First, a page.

A new wave of music theft is about to roll in – and this time it’s not the „fans“ who use illegal means to avoid the purchase. This time musicians are making unauthorized use of other musicians’ tracks and call it theirs. So how does it work exactly?
Disclaimer: This article is not meant to be legal advice. The author is not a lawyer. For binding legal advice please consult a lawyer who specializes in copyright and entertainment law.
While it is in fact difficult to steal someone’s entire vocalized song and pretend it’s yours (your voice may sound different), the life of a track thief looks quite a bit easier. Instrumental music, once taken advantage of, is then being uploaded to music libraries or simply used as backing tracks for the thief’s vocal recordings.
More than 10 questionable albums has a young musician recorded that feature backing tracks of others and made it available through renowned stores and digital outlets. A number, not a small one, of musicians on the Music Library Report forum recently discussed exactly this since they have found their tracks on said “artist’s” albums. His vocals are so bad nobody will actually buy his music anyway – so no actual damage is done – but the method stays lousy.
If that weren’t enough, yet more thieves have registered their stolen tracks with services like sound Exchange and AdRev in their name so they can cash in on potential royalties. Besides that their registration of “their” tracks somehow indicates they are the owners of said recordings.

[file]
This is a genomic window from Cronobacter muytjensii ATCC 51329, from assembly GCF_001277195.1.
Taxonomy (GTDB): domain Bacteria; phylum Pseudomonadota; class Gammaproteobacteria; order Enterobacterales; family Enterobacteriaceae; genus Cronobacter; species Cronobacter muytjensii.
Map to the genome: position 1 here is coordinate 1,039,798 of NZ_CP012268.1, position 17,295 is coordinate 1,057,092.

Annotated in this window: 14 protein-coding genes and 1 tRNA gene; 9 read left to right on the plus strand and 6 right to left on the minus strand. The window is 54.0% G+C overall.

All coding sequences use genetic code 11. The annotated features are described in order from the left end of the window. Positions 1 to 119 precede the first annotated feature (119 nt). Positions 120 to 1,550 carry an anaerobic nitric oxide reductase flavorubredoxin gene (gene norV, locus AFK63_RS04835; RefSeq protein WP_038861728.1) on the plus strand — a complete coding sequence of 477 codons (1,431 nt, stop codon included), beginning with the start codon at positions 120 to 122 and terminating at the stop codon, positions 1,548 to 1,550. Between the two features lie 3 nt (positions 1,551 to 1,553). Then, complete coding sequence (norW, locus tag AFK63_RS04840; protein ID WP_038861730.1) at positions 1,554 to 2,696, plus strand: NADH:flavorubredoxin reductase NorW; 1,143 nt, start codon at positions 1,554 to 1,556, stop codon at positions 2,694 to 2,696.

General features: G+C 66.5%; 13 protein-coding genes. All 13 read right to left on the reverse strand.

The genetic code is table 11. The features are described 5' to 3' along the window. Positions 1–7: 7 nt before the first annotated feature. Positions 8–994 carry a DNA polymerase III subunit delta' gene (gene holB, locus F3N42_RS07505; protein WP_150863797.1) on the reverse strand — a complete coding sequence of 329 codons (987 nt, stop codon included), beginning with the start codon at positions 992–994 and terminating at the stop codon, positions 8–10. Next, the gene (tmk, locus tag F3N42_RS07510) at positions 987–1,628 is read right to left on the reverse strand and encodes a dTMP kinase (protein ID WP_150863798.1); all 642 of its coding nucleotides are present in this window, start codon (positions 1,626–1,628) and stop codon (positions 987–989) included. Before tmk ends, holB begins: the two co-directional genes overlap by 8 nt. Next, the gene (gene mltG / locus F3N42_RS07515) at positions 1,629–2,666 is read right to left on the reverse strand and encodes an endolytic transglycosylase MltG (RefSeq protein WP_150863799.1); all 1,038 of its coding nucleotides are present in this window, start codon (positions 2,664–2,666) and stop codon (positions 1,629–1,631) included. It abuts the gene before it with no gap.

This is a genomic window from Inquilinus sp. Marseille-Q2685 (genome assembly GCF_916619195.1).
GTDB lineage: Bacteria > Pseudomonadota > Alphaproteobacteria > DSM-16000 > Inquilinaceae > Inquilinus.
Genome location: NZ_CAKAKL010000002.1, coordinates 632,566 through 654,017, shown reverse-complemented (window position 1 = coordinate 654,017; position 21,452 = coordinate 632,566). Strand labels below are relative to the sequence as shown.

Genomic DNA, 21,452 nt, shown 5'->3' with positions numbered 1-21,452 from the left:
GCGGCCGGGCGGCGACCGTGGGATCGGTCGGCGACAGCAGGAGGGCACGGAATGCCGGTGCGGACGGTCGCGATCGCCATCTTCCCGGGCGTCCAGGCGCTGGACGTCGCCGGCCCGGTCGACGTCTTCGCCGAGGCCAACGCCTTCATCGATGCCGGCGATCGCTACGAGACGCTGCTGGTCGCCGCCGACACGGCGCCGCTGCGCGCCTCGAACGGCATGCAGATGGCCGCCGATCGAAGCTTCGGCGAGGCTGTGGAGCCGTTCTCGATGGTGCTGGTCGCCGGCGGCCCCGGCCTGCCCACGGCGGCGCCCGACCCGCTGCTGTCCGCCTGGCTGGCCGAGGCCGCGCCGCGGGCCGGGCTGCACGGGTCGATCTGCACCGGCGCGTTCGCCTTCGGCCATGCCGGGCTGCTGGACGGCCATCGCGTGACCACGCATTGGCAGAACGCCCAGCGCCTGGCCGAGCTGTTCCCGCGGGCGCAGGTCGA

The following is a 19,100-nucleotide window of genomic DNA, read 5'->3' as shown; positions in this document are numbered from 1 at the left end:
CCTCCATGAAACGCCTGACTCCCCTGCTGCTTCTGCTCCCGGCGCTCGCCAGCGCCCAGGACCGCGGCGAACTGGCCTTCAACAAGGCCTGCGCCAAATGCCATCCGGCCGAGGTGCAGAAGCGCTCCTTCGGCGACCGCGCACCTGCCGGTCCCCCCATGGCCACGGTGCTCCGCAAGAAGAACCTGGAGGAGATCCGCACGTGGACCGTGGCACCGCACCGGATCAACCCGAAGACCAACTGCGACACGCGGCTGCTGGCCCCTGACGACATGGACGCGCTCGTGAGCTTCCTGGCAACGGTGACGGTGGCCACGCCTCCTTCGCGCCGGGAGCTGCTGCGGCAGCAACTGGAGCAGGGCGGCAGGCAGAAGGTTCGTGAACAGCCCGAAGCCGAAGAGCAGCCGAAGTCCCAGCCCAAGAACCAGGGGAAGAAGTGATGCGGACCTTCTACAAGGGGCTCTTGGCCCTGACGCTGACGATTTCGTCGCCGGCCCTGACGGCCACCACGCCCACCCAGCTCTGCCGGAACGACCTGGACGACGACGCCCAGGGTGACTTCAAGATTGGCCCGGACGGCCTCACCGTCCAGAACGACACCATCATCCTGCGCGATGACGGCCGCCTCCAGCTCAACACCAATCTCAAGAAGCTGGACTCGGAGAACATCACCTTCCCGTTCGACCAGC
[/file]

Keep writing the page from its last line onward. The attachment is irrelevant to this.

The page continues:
What can you do about it? There will always be ways for shady folks to get illegal access to music. So what is left to do for musicians is to prove ownership of both the sound recording and the underlying composition. While you can never really guarantee that you are the one who thought up that great melody you can plan ahead to provide ‘circumstantial evidence’. In practice this means you can register your music before anyone else does – and thus be the first to claim copyright, which presumably is the strongest indicator for ownership.
Library Of Congress
The U.S. Copyright Office at the Library of Congress is the only ‘official’ place in the world to file a copyright claim. For a really small fee of $35.00 per claim (which can even be a collection of several albums) your songs will get deposited either physically or digitally for (potential) future reference. You will receive a certificate by mail as well.
Sound Exchange identifies sound recordings on the internet when they are being played on internet radio, for example, collects royalties and forwards them to the respective rights owners. It – literally, no pun intended – pays off to be the first.
AdRev / Content ID
Likewise it is advisable to beat thieves on the punch by being the first to register your songs with monetization programs and say “all payments to my wallet, please”.
Spanish company safecreative offers a new, technically sophisticated way to deposit your music online and claim copyright ownership.
In the end we will not be able to prevent theft through some backdoor, and luckily it doesn’t happen every day. However, we can provide against the worst case in that we make the necessary arrangements to proof ownership of our intellectual property. So we should fasten that seatbelt as soon as possible in the life of a song.
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